“The idea of building a fleet of fractionally owned boats came later, McMillen said. “My objective, having owned that boat for five or six years, was to see her restored. Once we did that and it worked well, we realized we could go out and save more boats doing it the same way. It looked like there was more demand for boats with cruising accommodations.


Most of the original partners joined to buy and restore a larger cruising yacht, the 77-foot, 1929-vintage motoryacht Belle (“Fore and After, September 2000), which was restored by a McMillen crew at the International Yacht Restoration School, founded by Newporter Elizabeth Meyer.

Under McMillen’s fractional ownership programs, each yacht is set up as a limited liability corporation with the primary mission being charter by the partners at a preferred rate. Most are available for one-time charters to non-partners who may be interested in investing. Partners put up, say, $70,000 for a 5 percent share of the latest restoration, Scout. Investors are then offered charters at half the standard rate. Upon availability, and after they have fulfilled their usage allotment on Scout, they have access to the other McMillen yachts at the preferred rate. In addition, investors receive some depreciation and the prospect of their shares increasing in value over time. The company does limited advertising, preferring to network.

“We operate it like a private club, McMillen said. “The primary selling point is the ability to participate in the restoration of these fine boats and use them in the ways they were originally intended. These are people who wouldn’t necessarily have the time to devote to owning their own boats, or really wouldn’t have the interest. For their investment they can enjoy the boats and be part of this restoration movement.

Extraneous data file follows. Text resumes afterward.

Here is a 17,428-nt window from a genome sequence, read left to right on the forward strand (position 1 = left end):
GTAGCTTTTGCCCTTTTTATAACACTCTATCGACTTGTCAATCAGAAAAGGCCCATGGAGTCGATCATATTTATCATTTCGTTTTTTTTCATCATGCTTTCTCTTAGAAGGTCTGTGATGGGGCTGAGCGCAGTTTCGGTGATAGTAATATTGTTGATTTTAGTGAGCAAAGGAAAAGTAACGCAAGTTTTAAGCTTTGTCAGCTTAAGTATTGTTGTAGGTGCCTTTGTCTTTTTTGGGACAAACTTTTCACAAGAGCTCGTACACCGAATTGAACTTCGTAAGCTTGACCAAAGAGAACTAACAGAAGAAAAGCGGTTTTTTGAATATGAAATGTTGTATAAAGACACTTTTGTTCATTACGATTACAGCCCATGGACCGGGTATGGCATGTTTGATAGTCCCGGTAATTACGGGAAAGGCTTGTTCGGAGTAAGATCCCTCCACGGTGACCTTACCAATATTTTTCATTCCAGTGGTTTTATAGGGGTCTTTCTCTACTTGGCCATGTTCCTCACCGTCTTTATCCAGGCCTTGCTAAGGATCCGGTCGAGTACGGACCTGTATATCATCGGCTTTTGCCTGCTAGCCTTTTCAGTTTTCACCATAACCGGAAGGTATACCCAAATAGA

McMillen Yachts takes a fee for the restorations and ongoing management, and retains shares in all the boats. McMillen himself uses them as much as he can. The company employs a full-time crew of shipwrights during restorations and prefers to finish projects fast.

McMillen’s current fleet includes Belle, Scout, two Starling Burgess-designed 12-Meters built at Abeking & Rasmussen in the late ’20s-one restored for the America’s Cup Jubilee and another awaiting restoration-and the company’s most recent acquisition, a 104-foot, Trumpy-designed, Mathis-built, 1926 cruiser called Freedom. Next on the restoration docket, though, is Alondra, the former Mahogany Lady and McMillen family yacht, which Tiedemann helped locate.

McMillen, 38, loves what he does, but senses an urgency to the broader mission.

“We’re in the very early stages of trying to grab the last of these boats and make sure they wind up in the right hands, he said. “Within the next 10 years, the classic yachts will have either been restored or lost. McMillen Yachts, Inc., (401) 846-5557;

Bob Tiedemann

Bob Tiedemann has always hated seeing wooden boats die. As a kid in Connecticut, he found great pleasure sneaking into boat yards and crawling around the old-timers.

“Then I’d come back to see my favorite derelict and it would be in the back 40, a pile of timber, and they’d be hauling the keel off to the scrap yard, he lamented.

Cruising the New England coast aboard his family’s 54-foot yawl in his teens and 20s, he saw more grand old ladies meet ignominious ends. Among the wrecks and ruins, he found a career and a lifelong commitment to yacht preservation.

“There’s something very romantic about them, he said of wooden yachts. “They have a personality, a character, a warmth you don’t find in newer boats.